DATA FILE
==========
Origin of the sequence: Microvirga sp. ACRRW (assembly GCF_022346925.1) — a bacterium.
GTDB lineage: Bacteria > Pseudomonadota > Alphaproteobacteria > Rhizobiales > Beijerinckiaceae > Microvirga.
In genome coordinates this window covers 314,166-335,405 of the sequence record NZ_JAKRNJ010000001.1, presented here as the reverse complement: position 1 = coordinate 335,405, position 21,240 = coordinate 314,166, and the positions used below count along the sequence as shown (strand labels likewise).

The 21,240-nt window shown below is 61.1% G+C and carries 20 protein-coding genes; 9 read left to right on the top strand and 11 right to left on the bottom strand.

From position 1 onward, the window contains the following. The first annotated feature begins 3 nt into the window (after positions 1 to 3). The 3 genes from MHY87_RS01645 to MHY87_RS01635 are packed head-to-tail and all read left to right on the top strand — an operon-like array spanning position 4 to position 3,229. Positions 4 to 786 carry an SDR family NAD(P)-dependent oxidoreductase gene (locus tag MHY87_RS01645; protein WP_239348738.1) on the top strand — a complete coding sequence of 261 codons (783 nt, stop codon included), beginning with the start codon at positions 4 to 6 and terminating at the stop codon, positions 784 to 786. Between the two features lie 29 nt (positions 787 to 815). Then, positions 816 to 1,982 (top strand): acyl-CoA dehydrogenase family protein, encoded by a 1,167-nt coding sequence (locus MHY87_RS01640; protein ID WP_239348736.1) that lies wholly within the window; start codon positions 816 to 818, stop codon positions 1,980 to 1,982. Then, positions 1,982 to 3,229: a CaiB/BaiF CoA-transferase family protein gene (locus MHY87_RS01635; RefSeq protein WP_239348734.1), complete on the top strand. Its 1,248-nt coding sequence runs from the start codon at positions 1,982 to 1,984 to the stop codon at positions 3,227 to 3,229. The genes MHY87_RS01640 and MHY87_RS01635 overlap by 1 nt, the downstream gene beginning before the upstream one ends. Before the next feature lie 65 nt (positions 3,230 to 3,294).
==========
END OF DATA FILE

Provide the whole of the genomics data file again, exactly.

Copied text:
Origin of the sequence: Microvirga sp. ACRRW (assembly GCF_022346925.1) — a bacterium.
GTDB lineage: Bacteria > Pseudomonadota > Alphaproteobacteria > Rhizobiales > Beijerinckiaceae > Microvirga.
In genome coordinates this window covers 314,166-335,405 of the sequence record NZ_JAKRNJ010000001.1, presented here as the reverse complement: position 1 = coordinate 335,405, position 21,240 = coordinate 314,166, and the positions used below count along the sequence as shown (strand labels likewise).

The 21,240-nt window shown below is 61.1% G+C and carries 20 protein-coding genes; 9 read left to right on the top strand and 11 right to left on the bottom strand.

From position 1 onward, the window contains the following. The first annotated feature begins 3 nt into the window (after positions 1 to 3). The 3 genes from MHY87_RS01645 to MHY87_RS01635 are packed head-to-tail and all read left to right on the top strand — an operon-like array spanning position 4 to position 3,229. Positions 4 to 786 carry an SDR family NAD(P)-dependent oxidoreductase gene (locus tag MHY87_RS01645; protein WP_239348738.1) on the top strand — a complete coding sequence of 261 codons (783 nt, stop codon included), beginning with the start codon at positions 4 to 6 and terminating at the stop codon, positions 784 to 786. Between the two features lie 29 nt (positions 787 to 815). Then, positions 816 to 1,982 (top strand): acyl-CoA dehydrogenase family protein, encoded by a 1,167-nt coding sequence (locus MHY87_RS01640; protein ID WP_239348736.1) that lies wholly within the window; start codon positions 816 to 818, stop codon positions 1,980 to 1,982. Then, positions 1,982 to 3,229: a CaiB/BaiF CoA-transferase family protein gene (locus MHY87_RS01635; RefSeq protein WP_239348734.1), complete on the top strand. Its 1,248-nt coding sequence runs from the start codon at positions 1,982 to 1,984 to the stop codon at positions 3,227 to 3,229. The genes MHY87_RS01640 and MHY87_RS01635 overlap by 1 nt, the downstream gene beginning before the upstream one ends. Before the next feature lie 65 nt (positions 3,230 to 3,294).